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Education consultants provide a variety of critical services. You may be involved with creating curriculums, helping parents and students obtain appropriate special education services, assisting high school students with their college application process, and more. As you build your business, it’s important to be aware of the liability risks associated with providing professional services. If your guidance and recommendations don’t have the desired result, you could be sued by unhappy clients. Additionally, every business owner faces common risks from unexpected incidents, such as an accidental workplace injury or a natural disaster.
Business insurance can help your consultancy cover a variety of risks, whether it’s from a physical disaster like a fire or theft or a lawsuit filed by a client. As you research which types of insurance may be best suited for your firm, remember that insurance is really an investment, not only in your business, but in yourself, your business partners, and your team.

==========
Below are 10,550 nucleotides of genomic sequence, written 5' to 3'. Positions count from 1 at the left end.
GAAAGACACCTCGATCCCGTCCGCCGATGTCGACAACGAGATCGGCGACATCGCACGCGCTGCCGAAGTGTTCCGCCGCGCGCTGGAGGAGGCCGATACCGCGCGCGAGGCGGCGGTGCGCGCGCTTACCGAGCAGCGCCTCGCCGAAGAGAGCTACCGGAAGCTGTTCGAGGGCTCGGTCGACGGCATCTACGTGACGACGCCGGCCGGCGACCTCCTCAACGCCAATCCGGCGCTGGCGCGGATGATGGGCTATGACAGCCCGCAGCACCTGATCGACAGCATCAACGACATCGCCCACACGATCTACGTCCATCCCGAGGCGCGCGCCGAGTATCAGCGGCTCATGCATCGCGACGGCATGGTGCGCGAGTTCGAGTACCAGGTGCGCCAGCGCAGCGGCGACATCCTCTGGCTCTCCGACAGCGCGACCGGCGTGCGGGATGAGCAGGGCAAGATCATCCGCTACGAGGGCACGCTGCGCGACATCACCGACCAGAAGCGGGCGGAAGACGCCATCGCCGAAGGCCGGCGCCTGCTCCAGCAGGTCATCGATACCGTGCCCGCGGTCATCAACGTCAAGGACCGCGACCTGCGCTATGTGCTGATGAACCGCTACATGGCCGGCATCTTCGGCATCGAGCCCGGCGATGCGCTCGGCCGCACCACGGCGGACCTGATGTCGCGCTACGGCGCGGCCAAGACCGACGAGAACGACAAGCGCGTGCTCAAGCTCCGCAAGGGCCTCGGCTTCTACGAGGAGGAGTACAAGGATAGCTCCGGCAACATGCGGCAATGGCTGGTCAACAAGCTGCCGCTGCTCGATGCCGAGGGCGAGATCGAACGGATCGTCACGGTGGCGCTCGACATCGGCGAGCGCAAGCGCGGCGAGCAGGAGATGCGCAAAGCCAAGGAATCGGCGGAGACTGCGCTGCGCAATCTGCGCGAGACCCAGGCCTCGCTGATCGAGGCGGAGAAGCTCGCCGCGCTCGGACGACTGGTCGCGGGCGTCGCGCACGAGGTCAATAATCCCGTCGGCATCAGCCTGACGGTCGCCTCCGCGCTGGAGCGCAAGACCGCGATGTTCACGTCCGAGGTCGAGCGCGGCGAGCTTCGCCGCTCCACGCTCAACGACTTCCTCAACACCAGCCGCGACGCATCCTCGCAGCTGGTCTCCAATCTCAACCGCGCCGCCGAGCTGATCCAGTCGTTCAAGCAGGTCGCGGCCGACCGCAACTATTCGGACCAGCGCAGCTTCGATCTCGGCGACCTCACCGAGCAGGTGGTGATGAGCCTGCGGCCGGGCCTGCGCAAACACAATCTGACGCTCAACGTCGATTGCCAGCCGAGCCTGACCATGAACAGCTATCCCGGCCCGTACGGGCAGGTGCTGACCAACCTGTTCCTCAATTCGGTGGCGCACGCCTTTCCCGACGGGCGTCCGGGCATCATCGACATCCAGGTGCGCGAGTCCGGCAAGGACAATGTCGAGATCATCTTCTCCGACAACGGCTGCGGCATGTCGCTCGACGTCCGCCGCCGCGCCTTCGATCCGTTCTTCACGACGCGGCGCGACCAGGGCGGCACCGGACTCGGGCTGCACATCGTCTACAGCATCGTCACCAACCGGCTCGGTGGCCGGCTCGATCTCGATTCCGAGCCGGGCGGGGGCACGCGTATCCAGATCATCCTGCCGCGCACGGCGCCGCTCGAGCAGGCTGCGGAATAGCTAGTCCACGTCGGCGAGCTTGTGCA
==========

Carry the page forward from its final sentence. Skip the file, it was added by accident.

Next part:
What insurance coverage do I need for my education consulting company?
While there are many types of coverage for companies to consider, these insurance policies are particularly important for education consulting firms:
Errors and Omissions Insurance
Errors and omissions insurance is a key coverage for any company that provides professional advice and services. If a client isn’t satisfied with the results of your services and believes you have been negligent, they could file a lawsuit against you. Whether the claim is groundless or your team truly made an unintentional error, the costs of lawsuits and settlements are always rising. Errors and omissions insurance can provide financial protection that will enable you to defend a lawsuit and continue to focus on your business.
- A college preparation company hires your education consulting firm to help them revamp their curriculum and educational plans with the goal of raising test scores. After the new materials are implemented, test scores drop by several points and as a result, the company’s enrollment drops significantly. The prep company sues your firm for damages, claiming your team was negligent in its work. Your insurer would cover the lawsuit and any resulting settlements.